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Re: Smoke - leaf? processing? aging?

Postby Jim Liu » Dec 30th, '08, 21:33

thanks wrote: I've always wondered about this myself, and from my readings of things online it seems to be during the drying process after picking the leaf. Pu'er is supposed to be sun-dried normally, but the weather is not always nice so they artificially dry it with the help of fire- which explains the smoke. Tea leaves are almost like sponges of moisture and aromas so it would explain why this smoke stays for decades sometimes.


This is officially a correct answer to the question.

If you have been in the tea mountains and villages, you would have seen it the first hand. During these raining days the un-dried maocha was placed in a large bamboo made basket, and placed on the 2nd floor of the tea farmer's house built with wood, bamboo and straw. Now the tea farmers are doing their cooking with tree stems and straws, the heavy smoke can be smelled a mile away. Guess what happened to the maocha?
Last edited by Jim Liu on Dec 30th, '08, 21:37, edited 1 time in total.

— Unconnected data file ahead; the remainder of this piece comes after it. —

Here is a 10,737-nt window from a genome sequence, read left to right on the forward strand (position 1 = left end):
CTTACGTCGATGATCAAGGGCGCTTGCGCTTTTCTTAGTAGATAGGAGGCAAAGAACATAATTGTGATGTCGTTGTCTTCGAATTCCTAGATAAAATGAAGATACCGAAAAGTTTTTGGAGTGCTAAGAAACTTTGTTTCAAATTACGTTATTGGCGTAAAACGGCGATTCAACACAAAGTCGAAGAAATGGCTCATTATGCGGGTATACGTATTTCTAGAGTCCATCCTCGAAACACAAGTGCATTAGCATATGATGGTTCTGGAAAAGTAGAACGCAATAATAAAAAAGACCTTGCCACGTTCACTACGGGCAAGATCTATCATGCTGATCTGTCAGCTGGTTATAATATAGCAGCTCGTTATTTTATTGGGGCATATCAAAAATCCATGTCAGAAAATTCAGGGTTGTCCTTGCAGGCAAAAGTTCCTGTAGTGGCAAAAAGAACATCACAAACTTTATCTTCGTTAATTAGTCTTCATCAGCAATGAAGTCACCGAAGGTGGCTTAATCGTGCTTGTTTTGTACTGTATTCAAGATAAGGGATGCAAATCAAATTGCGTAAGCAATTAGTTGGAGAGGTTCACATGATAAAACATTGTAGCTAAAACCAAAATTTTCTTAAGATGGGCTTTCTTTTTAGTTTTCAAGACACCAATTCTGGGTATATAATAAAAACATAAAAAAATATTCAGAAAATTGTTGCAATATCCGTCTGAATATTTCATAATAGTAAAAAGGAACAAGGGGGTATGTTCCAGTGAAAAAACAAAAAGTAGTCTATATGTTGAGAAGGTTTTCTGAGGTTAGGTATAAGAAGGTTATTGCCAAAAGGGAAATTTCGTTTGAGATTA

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Postby tenuki » Dec 30th, '08, 21:36

It's from driving trucks over the leaves repeatedly in order for the exhaust to cure/dry them. Don't worry, the smoke flavor will mellow into sweetness, and you can't taste the lead so that's not an issue...
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Postby hop_goblin » Dec 31st, '08, 19:16

Smoke is considered a acceptable defect generally as a consequence to the methods some of the post mentioned.
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Postby vibrantdragon » Jan 2nd, '09, 02:25

I just spoke with my Tea master and he said that the smoky flavor typical comes from small shops that hand heat the Mao Cha during late Spring and Autumn leaves. That time of the year is rainy so during one of the drying steps they use sunshine to dry the leaves and that might take several days during this time of year. They take the leaves home and spread them out at night or during rain in their in their houses. These people live in one room houses out in the mountain areas and they smoke tobacco as well as poppies and they cook in their houses with open fires. The smokes mixes with the leaves making that smoky flavor. At this time of year the Shai Qing Mao Cha does not have so much Shai (time in the sunshine).